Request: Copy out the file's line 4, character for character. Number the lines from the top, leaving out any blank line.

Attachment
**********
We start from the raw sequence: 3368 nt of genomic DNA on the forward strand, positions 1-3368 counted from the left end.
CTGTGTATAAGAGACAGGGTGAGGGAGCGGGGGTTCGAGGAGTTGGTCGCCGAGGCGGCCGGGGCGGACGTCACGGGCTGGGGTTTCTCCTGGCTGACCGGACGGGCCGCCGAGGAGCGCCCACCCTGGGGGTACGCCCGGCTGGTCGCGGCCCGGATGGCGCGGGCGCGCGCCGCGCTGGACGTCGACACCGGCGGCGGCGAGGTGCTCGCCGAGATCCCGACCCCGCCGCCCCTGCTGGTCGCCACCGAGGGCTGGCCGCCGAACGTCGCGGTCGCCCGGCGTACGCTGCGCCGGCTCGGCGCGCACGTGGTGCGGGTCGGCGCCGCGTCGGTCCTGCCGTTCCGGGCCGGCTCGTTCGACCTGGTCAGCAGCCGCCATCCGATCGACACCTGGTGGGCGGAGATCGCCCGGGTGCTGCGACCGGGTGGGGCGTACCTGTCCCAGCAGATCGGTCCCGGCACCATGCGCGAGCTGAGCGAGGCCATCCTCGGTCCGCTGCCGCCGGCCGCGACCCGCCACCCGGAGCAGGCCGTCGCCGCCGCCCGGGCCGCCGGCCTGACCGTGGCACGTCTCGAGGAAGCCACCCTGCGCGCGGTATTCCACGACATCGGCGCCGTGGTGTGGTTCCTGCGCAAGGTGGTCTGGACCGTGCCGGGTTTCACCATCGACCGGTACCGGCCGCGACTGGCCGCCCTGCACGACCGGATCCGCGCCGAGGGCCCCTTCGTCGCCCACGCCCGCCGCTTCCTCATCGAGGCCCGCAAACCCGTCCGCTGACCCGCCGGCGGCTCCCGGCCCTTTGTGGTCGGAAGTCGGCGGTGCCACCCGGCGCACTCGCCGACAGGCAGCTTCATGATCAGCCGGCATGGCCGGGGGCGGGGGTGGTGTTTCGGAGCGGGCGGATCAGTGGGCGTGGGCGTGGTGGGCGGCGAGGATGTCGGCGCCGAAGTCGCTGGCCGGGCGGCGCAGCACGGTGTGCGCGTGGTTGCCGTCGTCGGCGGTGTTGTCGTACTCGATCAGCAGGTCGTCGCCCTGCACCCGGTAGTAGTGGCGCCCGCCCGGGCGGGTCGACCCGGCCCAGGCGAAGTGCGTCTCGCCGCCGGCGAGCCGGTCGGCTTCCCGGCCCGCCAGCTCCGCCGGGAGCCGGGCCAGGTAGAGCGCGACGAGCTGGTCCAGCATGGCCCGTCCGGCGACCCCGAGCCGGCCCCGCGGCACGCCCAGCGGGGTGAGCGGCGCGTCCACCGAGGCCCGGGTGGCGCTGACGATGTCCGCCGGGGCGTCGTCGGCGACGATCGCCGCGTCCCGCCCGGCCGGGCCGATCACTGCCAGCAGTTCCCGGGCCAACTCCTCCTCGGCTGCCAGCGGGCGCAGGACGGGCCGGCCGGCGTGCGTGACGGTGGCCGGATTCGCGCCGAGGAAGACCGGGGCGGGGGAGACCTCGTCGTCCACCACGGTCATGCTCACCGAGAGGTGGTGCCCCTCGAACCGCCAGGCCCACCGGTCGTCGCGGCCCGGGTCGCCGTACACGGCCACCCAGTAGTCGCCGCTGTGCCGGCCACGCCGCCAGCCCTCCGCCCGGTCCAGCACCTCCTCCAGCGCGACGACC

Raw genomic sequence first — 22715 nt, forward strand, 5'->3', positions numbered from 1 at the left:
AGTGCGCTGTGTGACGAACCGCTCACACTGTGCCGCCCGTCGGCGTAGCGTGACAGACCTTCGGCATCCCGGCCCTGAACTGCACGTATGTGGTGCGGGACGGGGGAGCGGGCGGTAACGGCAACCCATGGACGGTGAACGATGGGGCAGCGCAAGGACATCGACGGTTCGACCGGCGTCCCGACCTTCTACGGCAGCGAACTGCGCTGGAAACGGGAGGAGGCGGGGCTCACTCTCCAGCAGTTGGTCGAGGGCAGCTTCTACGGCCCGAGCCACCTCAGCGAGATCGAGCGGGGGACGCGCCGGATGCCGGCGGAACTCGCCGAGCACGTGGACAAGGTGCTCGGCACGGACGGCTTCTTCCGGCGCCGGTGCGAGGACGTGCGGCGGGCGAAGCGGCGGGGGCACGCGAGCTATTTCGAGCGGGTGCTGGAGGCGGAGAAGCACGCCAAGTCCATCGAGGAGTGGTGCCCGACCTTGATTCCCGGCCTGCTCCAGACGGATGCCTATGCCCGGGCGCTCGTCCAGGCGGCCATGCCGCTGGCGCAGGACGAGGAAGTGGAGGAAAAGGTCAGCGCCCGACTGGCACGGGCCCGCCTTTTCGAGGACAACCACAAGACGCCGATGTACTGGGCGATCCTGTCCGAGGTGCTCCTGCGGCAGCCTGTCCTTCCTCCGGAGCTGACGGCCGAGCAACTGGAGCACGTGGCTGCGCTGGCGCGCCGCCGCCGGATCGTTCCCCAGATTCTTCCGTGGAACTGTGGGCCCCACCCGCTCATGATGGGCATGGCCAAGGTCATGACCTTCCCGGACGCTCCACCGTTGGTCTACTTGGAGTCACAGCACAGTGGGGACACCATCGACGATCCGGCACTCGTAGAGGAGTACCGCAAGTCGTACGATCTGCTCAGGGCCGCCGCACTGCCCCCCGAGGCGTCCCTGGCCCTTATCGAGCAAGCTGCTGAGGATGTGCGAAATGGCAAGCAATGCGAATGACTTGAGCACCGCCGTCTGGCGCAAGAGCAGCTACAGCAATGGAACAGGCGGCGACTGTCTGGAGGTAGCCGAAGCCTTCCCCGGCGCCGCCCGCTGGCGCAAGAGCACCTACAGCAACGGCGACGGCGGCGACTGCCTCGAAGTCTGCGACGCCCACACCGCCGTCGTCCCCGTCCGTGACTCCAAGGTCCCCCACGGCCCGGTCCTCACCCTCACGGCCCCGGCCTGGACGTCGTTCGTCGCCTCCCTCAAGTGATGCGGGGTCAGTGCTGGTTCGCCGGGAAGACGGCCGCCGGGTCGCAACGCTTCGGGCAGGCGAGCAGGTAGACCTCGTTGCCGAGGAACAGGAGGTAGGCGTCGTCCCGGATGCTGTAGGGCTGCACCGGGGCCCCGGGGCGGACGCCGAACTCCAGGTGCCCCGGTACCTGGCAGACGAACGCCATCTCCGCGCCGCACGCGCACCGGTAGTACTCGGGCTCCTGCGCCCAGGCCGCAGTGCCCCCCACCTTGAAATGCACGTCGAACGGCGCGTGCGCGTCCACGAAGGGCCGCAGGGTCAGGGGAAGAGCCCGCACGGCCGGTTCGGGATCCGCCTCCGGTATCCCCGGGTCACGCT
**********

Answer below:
AGTGCGCTGTGTGACGAACCGCTCACACTGTGCCGCCCGTCGGCGTAGCGTGACAGACCTTCGGCATCCCGGCCCTGAACTGCACGTATGTGGTGCGGGACGGGGGAGCGGGCGGTAACGGCAACCCATGGACGGTGAACGATGGGGCAGCGCAAGGACATCGACGGTTCGACCGGCGTCCCGACCTTCTACGGCAGCGAACTGCGCTGGAAACGGGAGGAGGCGGGGCTCACTCTCCAGCAGTTGGTCGAGGGCAGCTTCTACGGCCCGAGCCACCTCAGCGAGATCGAGCGGGGGACGCGCCGGATGCCGGCGGAACTCGCCGAGCACGTGGACAAGGTGCTCGGCACGGACGGCTTCTTCCGGCGCCGGTGCGAGGACGTGCGGCGGGCGAAGCGGCGGGGGCACGCGAGCTATTTCGAGCGGGTGCTGGAGGCGGAGAAGCACGCCAAGTCCATCGAGGAGTGGTGCCCGACCTTGATTCCCGGCCTGCTCCAGACGGATGCCTATGCCCGGGCGCTCGTCCAGGCGGCCATGCCGCTGGCGCAGGACGAGGAAGTGGAGGAAAAGGTCAGCGCCCGACTGGCACGGGCCCGCCTTTTCGAGGACAACCACAAGACGCCGATGTACTGGGCGATCCTGTCCGAGGTGCTCCTGCGGCAGCCTGTCCTTCCTCCGGAGCTGACGGCCGAGCAACTGGAGCACGTGGCTGCGCTGGCGCGCCGCCGCCGGATCGTTCCCCAGATTCTTCCGTGGAACTGTGGGCCCCACCCGCTCATGATGGGCATGGCCAAGGTCATGACCTTCCCGGACGCTCCACCGTTGGTCTACTTGGAGTCACAGCACAGTGGGGACACCATCGACGATCCGGCACTCGTAGAGGAGTACCGCAAGTCGTACGATCTGCTCAGGGCCGCCGCACTGCCCCCCGAGGCGTCCCTGGCCCTTATCGAGCAAGCTGCTGAGGATGTGCGAAATGGCAAGCAATGCGAATGACTTGAGCACCGCCGTCTGGCGCAAGAGCAGCTACAGCAATGGAACAGGCGGCGACTGTCTGGAGGTAGCCGAAGCCTTCCCCGGCGCCGCCCGCTGGCGCAAGAGCACCTACAGCAACGGCGACGGCGGCGACTGCCTCGAAGTCTGCGACGCCCACACCGCCGTCGTCCCCGTCCGTGACTCCAAGGTCCCCCACGGCCCGGTCCTCACCCTCACGGCCCCGGCCTGGACGTCGTTCGTCGCCTCCCTCAAGTGATGCGGGGTCAGTGCTGGTTCGCCGGGAAGACGGCCGCCGGGTCGCAACGCTTCGGGCAGGCGAGCAGGTAGACCTCGTTGCCGAGGAACAGGAGGTAGGCGTCGTCCCGGATGCTGTAGGGCTGCACCGGGGCCCCGGGGCGGACGCCGAACTCCAGGTGCCCCGGTACCTGGCAGACGAACGCCATCTCCGCGCCGCACGCGCACCGGTAGTACTCGGGCTCCTGCGCCCAGGCCGCAGTGCCCCCCACCTTGAAATGCACGTCGAACGGCGCGTGCGCGTCCACGAAGGGCCGCAGGGTCAGGGGAAGAGCCCGCACGGCCGGTTCGGGATCCGCCTCCGGTATCCCCGGGTCACGCT